Teaching the How — Not Just the Why — of Exercise
How to best serve the “other 80%” to ensure exercise at your gym leads to a lifelong habit, and not just another failed attempt at being healthy.
Today, many club operators are focused on attracting the “other 80%” of the marketplace who are not currently members of gyms.
However, as more and more clubs succeed in this effort, the fact is this consumer is a bit different than the ones a club may be used to. Many people in the “other 80%” may have never set foot in a gym before, let alone used a piece of selectorized strength equipment. They probably don’t know about the importance of engaging your abdominals when doing exercises like planking.
As a result, clubs need to be sure to not only emphasize the “why” of joining a gym and maintaining an exercise route, but also the “how.”
I’ve seen this first-hand in my personal experience when starting Pilates a few months ago. At first, I was simply doing the moves in an effort to keep my body aligned with my mind. Essentially, I was just trying to “keep up.”
As I’ve progressed and mastered the “moves,” I’ve since been able to devote more attention to proper movement — paying attention to my form and how my core is engaged when doing leg lifts, for example. That’s not even to mention mastering proper breathing techniques as you exercise — something I’ve just started to focus on three months in. The more and more I practice, the more and more things are clicking.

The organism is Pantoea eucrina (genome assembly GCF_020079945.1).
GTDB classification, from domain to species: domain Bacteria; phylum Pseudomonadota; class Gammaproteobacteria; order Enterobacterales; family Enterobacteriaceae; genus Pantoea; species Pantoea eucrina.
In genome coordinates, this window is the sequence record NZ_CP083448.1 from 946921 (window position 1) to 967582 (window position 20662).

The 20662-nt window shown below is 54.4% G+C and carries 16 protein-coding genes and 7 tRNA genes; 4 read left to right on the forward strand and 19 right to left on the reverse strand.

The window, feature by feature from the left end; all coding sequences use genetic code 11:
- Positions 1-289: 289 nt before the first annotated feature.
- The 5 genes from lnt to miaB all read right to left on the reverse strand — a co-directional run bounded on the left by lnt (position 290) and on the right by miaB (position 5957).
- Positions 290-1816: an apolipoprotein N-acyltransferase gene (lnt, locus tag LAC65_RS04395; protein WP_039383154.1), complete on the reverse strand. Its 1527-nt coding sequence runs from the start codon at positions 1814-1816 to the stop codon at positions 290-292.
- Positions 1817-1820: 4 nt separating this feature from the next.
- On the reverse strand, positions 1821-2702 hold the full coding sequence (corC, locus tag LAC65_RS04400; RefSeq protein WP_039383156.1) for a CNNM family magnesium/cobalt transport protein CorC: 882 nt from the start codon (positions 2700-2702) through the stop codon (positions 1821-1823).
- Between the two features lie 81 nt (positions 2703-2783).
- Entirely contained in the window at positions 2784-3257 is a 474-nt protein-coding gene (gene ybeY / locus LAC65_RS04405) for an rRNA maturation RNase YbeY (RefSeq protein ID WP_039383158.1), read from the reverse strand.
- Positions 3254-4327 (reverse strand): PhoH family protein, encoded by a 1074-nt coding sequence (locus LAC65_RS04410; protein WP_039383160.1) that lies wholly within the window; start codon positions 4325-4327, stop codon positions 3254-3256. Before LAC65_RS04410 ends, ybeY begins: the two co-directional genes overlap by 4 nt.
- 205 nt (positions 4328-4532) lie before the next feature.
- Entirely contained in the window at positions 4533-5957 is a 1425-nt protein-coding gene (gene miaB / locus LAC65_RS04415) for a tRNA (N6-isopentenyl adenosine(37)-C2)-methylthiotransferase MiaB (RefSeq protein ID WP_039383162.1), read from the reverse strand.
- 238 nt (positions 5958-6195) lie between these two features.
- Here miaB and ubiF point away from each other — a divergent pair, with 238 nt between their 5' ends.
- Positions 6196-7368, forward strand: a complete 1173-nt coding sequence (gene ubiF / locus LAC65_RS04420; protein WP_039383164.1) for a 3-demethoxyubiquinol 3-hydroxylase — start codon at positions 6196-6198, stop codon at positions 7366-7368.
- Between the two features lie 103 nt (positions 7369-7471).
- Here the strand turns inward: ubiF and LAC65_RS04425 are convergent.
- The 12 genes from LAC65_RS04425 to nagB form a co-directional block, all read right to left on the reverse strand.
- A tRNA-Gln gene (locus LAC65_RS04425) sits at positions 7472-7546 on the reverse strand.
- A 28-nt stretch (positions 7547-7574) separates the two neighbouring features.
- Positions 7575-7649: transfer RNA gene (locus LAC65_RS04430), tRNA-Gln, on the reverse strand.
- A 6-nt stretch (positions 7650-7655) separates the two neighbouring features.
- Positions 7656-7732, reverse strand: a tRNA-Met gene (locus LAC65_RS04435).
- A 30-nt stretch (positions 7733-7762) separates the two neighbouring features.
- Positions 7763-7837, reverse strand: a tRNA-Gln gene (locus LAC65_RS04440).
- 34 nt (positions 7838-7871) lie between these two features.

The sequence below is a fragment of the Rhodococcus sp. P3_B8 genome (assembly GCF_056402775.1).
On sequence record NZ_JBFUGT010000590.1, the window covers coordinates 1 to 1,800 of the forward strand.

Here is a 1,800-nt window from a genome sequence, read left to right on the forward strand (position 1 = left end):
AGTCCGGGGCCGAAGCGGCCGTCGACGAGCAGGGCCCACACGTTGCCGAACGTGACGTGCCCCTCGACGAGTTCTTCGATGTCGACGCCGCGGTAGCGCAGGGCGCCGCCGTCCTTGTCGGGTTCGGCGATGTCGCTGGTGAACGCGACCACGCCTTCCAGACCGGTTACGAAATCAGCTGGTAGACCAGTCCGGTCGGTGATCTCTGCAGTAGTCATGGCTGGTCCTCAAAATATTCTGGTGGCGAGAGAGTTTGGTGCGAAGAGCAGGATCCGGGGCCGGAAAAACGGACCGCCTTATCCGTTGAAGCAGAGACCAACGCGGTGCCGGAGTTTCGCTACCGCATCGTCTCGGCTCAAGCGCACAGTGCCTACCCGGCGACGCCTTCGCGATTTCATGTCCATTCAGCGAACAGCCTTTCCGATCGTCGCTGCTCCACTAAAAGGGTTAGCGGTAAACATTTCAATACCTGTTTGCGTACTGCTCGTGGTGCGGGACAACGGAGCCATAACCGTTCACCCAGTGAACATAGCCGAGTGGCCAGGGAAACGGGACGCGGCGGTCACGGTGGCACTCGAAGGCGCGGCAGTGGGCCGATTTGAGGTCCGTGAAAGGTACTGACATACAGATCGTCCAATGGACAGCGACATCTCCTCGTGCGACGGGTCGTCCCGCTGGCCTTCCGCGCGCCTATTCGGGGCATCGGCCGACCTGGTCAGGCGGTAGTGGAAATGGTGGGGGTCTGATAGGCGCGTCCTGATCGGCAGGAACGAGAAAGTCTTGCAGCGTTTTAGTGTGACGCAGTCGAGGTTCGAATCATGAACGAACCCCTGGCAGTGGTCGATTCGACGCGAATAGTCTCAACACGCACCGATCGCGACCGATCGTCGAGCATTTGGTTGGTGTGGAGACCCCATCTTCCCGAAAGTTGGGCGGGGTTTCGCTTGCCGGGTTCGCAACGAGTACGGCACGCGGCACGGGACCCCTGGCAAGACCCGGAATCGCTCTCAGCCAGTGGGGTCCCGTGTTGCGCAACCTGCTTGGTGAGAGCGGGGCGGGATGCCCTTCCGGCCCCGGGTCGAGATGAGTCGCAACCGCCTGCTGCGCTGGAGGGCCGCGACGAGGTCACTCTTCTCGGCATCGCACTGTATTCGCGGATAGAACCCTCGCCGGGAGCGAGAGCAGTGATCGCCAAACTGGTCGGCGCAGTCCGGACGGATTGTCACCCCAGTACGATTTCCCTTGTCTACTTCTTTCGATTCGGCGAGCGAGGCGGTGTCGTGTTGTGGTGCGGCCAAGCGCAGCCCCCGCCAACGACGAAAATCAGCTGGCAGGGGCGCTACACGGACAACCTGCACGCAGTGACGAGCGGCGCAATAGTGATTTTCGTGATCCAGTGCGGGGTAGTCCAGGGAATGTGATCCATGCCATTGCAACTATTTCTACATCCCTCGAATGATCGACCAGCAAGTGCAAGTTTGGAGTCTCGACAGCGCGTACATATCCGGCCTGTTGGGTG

My point is exercising is easy. Becoming good at is not. Therefore, clubs need to ensure they’re educating this new population of exercisers on how to exercise properly. This will prevent them from getting frustrated and giving up, or even worse, injuring themselves. Patience in beginning a new exercise program is key.
With this in mind — and as your gym hopefully begins attracting more and more of the “other 80%” — here are some best practices and strategies to keep in mind to better serve this population:
- Require new members without a history of exercise to work with a personal trainer at least once — albeit complimentary, if possible — or go through an onboarding seminar to learn the basics of exercise.
- Educate members on the importance of proper breathing, and how to recognize if the muscles they should be using during certain exercises are the ones they’re actually engaging.
- Check-in with members at the two-week, 30-day and 90-day mark — or even more frequently if staffing allows — to see how their program is going and what progress they’re making.
Attracting members of the “other 80%” to your gym is awesome. However, don’t stop there. Do your best to ensure this population is successfully onboarded into an exercise routine to ensure it becomes a lifelong habit, and not just another failed attempt at being healthy. This population needs care and empowerment to be truly successful.